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Guide to the Women's International League for Peace and Freedom Collection ARS.0056
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Collection Details
Table of contents What's This?
  • Descriptive Summary
  • Access
  • Publication Rights
  • Preferred Citation
  • Biographical/Historical note
  • Scope and Contents
  • Arrangement
  • Sponsor

  • Descriptive Summary

    Title: Women's International League for Peace and Freedom Collection
    Dates: 1967-1989
    Collection number: ARS.0056
    Collection size: 13 boxes : 232 audiocassettes ; 38 7" open reel tapes
    Repository: Archive of Recorded Sound
    Abstract: The Women's International League for Peace and Freedom (WILPF) Collection contains oral history interviews on audiocassettes, transcripts, and other supplemental materials on active members of WILPF and Women's Strike for Peace (WSP).
    Language of Material: English
    Repository: Archive of Recorded Sound, Stanford University Libraries, Stanford, California 94305-3076


    Collection is open for research. Listening appointments may require 24 hours notice. Contact the Archive Operations Manager.

    Publication Rights

    Property rights reside with the repository. Publication and reproduction rights reside with the creators or their heirs. To obtain permission to publish or reproduce, please contact the Head Librarian of the Archive of Recorded Sound.

    Preferred Citation

    Women's International League for Peace and Freedom Collection, ARS.0056. Courtesy of the Stanford Archive of Recorded Sound, Stanford University Libraries, Stanford, CA.

    Biographical/Historical note

    The Women's International League for Peace and Freedom was founded in 1915 in Washington D.C., and was originally called the Women's Peace Party. In 1931 WILPF's president, Jane Addams, was awarded the Nobel Peace Prize. She was the first American woman to ever win the prize. The U.S. section of WILPF opposed U.S. participation in WWII even though they lost members and the government's participation had widespread popular support. In the 1950s, WILPF refused to ban communists from their membership. In the 1960s, WILPF was a critical force in the anti-war movement, pushing to end the war in Vietnam. Today, WILPF continues to take strong stances on issues related to peace and women's equality. The Women's Peace Oral History project was organized by Judith Porter Adams, who began the project in 1979 with, "an old tape recorder held on my lap in a noisy Peace Center office, constantly interrupted by the phone." The project identified women over sixty to interview who had been active in WILPF or other peace organizations a significant portion of their lives. The project thus sought to preserve the stories of those with the greatest amount of historical experience in peace work.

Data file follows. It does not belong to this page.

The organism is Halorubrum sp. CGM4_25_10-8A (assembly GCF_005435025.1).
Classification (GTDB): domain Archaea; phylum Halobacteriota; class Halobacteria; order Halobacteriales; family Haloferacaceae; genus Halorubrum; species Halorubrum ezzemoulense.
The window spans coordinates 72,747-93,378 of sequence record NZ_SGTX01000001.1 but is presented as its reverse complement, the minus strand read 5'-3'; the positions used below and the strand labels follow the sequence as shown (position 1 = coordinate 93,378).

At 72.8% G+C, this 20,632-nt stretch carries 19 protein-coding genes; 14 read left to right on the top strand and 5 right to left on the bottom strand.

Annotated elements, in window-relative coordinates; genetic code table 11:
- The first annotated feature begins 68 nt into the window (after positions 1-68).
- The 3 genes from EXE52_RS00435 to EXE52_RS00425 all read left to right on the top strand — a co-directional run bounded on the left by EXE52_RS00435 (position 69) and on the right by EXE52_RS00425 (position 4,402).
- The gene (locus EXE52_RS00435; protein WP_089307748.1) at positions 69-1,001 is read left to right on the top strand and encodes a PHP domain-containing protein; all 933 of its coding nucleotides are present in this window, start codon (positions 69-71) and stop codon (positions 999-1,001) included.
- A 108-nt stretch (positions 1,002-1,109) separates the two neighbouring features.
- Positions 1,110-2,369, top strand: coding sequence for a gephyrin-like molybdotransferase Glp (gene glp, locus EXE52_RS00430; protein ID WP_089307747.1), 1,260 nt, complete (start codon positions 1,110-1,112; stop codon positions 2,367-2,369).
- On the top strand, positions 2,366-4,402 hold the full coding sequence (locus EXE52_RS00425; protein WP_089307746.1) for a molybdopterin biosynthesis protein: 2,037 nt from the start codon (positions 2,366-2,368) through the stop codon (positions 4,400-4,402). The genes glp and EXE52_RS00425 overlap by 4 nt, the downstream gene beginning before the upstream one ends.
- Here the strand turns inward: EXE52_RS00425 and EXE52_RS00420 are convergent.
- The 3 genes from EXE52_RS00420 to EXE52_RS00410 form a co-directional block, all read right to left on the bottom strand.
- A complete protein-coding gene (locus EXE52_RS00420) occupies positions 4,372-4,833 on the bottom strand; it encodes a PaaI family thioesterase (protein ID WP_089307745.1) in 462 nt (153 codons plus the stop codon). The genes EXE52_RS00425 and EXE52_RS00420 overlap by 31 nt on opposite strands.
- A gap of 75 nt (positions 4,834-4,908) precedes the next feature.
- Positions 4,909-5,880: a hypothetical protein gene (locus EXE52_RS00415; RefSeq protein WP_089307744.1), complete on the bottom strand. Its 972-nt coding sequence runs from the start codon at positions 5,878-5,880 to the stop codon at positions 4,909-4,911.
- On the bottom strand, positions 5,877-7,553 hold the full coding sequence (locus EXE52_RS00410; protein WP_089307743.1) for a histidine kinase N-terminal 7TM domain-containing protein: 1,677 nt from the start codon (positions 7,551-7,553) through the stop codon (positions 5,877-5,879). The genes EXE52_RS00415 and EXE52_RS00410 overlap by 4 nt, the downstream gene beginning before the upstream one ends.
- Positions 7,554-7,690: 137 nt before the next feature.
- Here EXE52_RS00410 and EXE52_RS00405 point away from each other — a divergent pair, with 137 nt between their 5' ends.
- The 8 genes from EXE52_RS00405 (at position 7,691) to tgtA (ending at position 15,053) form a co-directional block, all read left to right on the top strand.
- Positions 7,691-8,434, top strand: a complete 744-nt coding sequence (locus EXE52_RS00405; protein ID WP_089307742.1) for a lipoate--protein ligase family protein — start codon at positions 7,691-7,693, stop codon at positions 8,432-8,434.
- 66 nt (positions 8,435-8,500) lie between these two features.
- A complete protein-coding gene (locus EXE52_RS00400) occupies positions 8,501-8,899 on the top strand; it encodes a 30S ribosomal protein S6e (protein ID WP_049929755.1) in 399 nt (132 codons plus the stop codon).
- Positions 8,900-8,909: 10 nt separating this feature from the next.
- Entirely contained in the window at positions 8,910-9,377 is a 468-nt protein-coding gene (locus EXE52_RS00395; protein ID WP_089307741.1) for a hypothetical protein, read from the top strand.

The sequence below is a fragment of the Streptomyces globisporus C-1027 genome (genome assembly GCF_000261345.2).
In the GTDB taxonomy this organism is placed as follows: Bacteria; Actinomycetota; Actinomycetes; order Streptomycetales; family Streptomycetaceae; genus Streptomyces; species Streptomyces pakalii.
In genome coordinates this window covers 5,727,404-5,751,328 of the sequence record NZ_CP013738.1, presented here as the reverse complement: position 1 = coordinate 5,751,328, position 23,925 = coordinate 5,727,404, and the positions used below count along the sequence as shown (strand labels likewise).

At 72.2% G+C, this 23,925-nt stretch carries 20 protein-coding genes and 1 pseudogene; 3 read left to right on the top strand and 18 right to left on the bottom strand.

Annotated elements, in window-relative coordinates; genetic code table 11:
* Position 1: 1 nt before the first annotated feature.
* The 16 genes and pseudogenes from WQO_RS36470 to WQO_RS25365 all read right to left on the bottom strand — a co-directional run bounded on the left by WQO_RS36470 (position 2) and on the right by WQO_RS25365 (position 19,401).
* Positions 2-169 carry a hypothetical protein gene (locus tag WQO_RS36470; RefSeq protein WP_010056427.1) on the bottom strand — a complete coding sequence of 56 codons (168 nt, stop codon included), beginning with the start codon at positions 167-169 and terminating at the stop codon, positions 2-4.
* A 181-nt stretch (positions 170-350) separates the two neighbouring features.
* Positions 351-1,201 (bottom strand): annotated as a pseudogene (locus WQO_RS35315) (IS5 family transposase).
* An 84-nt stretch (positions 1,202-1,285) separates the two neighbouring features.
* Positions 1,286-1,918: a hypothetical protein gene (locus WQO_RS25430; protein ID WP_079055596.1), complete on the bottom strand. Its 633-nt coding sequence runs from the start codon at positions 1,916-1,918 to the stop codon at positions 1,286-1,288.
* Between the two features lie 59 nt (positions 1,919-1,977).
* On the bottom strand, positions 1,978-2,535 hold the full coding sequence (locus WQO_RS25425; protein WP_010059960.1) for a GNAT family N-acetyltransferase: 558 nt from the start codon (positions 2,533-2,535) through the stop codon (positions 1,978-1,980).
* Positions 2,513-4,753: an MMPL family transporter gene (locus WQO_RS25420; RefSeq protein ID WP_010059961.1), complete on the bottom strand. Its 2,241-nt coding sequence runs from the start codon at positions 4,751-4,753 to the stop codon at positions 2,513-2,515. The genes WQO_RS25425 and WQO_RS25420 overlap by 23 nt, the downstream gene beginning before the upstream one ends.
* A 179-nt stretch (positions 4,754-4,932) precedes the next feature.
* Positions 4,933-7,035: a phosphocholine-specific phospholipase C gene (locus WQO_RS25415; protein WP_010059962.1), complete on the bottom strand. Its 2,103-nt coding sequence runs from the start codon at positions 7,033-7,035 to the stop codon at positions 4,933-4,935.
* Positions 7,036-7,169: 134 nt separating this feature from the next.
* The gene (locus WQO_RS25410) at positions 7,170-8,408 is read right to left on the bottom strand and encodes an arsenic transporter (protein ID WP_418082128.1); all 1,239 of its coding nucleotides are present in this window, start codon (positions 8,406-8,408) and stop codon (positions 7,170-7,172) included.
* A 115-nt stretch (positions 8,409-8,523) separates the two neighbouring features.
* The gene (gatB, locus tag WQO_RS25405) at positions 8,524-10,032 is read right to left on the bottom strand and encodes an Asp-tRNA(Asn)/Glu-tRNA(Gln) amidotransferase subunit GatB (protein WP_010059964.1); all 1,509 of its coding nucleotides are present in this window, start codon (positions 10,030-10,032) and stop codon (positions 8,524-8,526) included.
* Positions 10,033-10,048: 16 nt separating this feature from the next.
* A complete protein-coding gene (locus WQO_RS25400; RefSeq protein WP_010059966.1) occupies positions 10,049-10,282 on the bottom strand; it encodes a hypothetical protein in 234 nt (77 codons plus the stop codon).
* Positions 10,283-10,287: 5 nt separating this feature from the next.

Scope and Contents

    The Women's International League for Peace and Freedom Collection consists of 232 audiocassettes housed in 7 boxes and 38 7" open reel tapes housed in 2 boxes. The collection also contains supplemental print and manuscript materials housed in 4 boxes. The oral history interviews that comprise the collection were recorded between roughly 1979 and 1989. Some of the 7" open reel tapes contain recordings of the 1967 National Conference at Asilomar. The print and manuscript material have varied date ranges. The interviews are the product of the Women's Peace Oral History project, which began in 1979. As the director of the Women's Peace Oral History project, Judith Porter Adams was instrumental to the creation of these interviews, as well as their collection and arrangement at the Archive of Recorded Sound. Adams' book, "Peacework: Oral Histories of Women Peace Activists," is also a part of the collection. The interviewees represent both "rank-in-file" and prominent members who have held national and international leadership positions in WILPF and WSP (most of the women were active in both organizations), with a few exceptions: for example, Linus Pauling, who was interviewed about his wife, Ava Helen Pauling, an active member of both WILPF and WSP; and WILPF member Alice Cox's mother, Helen Perrin. Many are Quakers. Older women were frequently chosen by the project because of their years of experience; many of these women are now deceased. Interviewees discuss their involvement in the peace movement and peace activities, as well as their personal histories. Transcripts of some of the interviews are included with the paper materials.


    1. San Jose Chapter 2. San Francisco East Bay Chapter 3. Palo Alto Chapter 4. Santa Cruz Chapter 5. Outside of California 6. Class Presentations 7. WILPF 1967 National Conference at Asilomar, CA 8. Supplemental Materials 9. Monographs


    This finding aid was produced with generous financial support from the National Historical Publications and Records Commission.